A former ACORN employee in San Diego who lost his job after being filmed giving advice to "ACORN pimp" James O'Keefe is suing the amateur videographer and his partner, Hannah Giles, San Diego CityBeat's Dave Maass reported Friday.

Juan Carlos Vera was one of a number of ACORN employees who in the summer of 2009 was secretly filmed giving advice to O'Keefe and Giles, who told media they were posing as a pimp and prostitute with plans to bring underage prostitutes to the US from Latin America.

In a lawsuit (PDF) filed in a California court this week, Vera argues O'Keefe and Giles broke the law when they taped their conversation inside the ACORN office. California is one of about a dozen states where conversations can only be recorded if all parties to it agree. Vera is seeking $75,000, plus unspecified "special damages."

California Attorney General Jerry Brown cleared Vera of wrongdoing in a report earlier this year. Brown found that, though Vera appeared sympathetic to the "pimp and prostitute" during the taped meeting, he immediately notified the police of the conversation. Brown's investigation also found that the O'Keefe videos were "significantly edited."

The shocking prospect of ACORN employees aiding in human trafficking prompted Congress to de-fund the group last year, a move that was later ruled unconstitutional. And a report from the Government Accountability Office, released earlier this year, found no evidence of wrongdoing on the part of ACORN, which received some $40 million in federal funding from 2005 to 2009.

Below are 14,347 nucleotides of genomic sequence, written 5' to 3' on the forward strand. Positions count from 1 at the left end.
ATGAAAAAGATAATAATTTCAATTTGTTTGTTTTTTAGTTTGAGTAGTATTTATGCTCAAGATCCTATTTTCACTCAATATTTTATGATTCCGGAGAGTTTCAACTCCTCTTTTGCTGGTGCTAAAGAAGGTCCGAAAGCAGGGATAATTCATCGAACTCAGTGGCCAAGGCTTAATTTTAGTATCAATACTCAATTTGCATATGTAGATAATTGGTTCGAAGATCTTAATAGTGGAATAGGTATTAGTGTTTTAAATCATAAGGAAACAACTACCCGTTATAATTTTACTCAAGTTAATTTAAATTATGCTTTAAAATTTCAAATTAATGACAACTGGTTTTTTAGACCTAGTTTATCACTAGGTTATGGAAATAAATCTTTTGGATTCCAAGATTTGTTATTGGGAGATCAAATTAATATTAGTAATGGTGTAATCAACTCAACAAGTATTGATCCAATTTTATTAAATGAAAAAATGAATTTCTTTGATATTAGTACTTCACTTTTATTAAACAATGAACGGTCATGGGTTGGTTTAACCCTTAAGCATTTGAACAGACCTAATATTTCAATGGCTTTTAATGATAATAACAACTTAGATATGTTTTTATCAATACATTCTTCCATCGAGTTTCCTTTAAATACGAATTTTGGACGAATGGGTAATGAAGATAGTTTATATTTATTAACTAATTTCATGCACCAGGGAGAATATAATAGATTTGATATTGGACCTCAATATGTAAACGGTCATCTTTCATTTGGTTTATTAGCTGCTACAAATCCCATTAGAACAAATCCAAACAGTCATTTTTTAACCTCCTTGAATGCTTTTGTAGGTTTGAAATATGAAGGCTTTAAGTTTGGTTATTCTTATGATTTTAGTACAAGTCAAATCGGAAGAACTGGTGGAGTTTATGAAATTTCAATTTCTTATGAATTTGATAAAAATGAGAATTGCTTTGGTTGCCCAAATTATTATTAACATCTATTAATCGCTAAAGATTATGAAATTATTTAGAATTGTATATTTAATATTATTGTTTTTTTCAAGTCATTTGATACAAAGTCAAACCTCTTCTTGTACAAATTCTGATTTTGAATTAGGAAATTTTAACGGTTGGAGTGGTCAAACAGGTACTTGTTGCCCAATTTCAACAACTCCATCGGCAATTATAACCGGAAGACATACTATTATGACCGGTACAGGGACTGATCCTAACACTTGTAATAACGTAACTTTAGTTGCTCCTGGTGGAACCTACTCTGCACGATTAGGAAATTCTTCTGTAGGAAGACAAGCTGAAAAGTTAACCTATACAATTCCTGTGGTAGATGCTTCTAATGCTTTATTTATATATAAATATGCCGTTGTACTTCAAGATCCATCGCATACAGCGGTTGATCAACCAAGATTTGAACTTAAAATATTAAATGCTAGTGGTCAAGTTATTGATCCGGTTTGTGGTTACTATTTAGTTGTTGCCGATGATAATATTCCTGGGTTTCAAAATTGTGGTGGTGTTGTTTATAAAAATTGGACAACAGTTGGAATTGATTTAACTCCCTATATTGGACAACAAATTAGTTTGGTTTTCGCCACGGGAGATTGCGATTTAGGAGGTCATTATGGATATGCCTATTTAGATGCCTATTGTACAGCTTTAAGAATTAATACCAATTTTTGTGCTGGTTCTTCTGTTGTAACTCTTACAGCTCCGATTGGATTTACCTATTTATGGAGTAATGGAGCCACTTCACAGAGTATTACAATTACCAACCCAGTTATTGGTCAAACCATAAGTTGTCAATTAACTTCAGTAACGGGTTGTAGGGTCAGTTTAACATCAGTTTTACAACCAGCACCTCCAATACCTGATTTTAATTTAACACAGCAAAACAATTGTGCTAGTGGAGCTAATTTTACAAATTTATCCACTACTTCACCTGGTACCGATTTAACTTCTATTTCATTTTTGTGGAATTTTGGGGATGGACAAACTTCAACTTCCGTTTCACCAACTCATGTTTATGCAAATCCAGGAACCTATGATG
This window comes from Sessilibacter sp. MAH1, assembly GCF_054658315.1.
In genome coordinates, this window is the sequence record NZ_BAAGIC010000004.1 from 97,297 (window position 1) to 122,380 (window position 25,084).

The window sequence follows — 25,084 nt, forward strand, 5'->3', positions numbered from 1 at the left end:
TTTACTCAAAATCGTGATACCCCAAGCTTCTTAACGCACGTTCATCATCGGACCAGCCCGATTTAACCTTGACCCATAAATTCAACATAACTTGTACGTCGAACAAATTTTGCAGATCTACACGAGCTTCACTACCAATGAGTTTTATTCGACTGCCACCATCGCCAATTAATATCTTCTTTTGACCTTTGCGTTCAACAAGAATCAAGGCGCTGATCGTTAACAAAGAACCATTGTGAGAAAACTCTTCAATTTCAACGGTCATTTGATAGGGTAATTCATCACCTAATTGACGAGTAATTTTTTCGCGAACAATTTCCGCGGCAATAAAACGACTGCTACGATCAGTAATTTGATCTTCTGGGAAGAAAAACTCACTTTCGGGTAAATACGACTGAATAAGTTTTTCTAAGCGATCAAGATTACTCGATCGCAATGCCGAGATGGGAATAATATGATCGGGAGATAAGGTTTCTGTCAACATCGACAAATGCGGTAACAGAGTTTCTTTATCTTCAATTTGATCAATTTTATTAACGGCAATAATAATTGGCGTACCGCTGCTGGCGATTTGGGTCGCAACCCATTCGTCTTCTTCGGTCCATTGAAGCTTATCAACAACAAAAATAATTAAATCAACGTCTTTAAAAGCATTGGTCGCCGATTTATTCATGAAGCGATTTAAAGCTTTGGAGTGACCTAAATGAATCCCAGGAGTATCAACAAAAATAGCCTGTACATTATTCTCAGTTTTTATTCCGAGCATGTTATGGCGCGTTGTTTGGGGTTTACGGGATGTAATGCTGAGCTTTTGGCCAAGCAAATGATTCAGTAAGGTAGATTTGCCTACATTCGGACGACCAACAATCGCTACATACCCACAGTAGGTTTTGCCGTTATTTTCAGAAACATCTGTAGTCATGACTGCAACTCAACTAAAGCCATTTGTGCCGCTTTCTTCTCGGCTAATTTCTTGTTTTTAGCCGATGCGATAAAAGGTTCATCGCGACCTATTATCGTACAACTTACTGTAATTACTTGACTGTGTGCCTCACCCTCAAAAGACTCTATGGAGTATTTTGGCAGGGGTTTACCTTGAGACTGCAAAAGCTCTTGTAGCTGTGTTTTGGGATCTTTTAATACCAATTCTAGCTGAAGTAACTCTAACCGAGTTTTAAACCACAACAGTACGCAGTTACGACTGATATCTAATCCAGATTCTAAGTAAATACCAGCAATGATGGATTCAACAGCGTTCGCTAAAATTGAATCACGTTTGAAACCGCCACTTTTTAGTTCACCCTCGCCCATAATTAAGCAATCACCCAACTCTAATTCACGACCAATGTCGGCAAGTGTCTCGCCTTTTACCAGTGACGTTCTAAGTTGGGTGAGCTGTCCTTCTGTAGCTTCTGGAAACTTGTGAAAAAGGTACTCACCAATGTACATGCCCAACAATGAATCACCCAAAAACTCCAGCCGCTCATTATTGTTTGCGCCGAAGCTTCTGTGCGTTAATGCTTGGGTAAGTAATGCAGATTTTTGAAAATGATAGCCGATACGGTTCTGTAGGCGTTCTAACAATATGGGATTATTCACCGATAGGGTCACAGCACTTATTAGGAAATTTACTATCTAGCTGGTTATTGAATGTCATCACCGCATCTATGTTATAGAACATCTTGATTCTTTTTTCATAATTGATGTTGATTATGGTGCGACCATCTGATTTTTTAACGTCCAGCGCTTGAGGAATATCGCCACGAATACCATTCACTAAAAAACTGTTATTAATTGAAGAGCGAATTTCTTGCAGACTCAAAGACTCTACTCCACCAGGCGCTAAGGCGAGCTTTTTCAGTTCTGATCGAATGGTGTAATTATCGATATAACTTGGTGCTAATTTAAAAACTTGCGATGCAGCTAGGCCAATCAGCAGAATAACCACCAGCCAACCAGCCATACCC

In February, Hannah Giles admitted that the flamboyant pimp and prostitutes costumes in which she and O'Keefe were seen in some of the videos were never worn inside ACORN offices, contrary to most news reports. "In truth, O'Keefe represented himself to low-level ACORN workers as the college law school boyfriend of Giles, desperately trying to save her from the house of an abusive pimp who she believed would kill her," Brad Blog reported.

Vera's lawsuit is not the first one to be launched by an ACORN employee over the O'Keefe videos. In January, Pennsylvania ACORN worker Katherine Conway-Russell sued the duo, claiming that they had misrepresented her in the videos.

"Unlike the videos [O'Keefe] has been showing on the Internet, we refused to help him and called the police and filed this report," Conway-Russell said in an ACORN-produced video.

The growing body of evidence suggesting ACORN's wrongdoing is overblown comes too late for the organization, which announced in March it would be disbanding, due to image and financial problems.

Last month, former ACORN president Bertha Lewis told RAW STORY she believes the political campaign against ACORN "was a McCarthy-era style war against the poor and minorities."

Lewis said the ACORN controversy "proves the right will resort to anything to maintain power to continue the war on poor black and brown people. ... Glenn Beck and Rush Limbaugh can call me a racist all they want to, but there is no way there was not a racial element and class element to this whole attack."

EDITOR'S NOTE: This story has been edited from its original version. It was changed to clarify background information regarding O'Keefe and Giles' actions.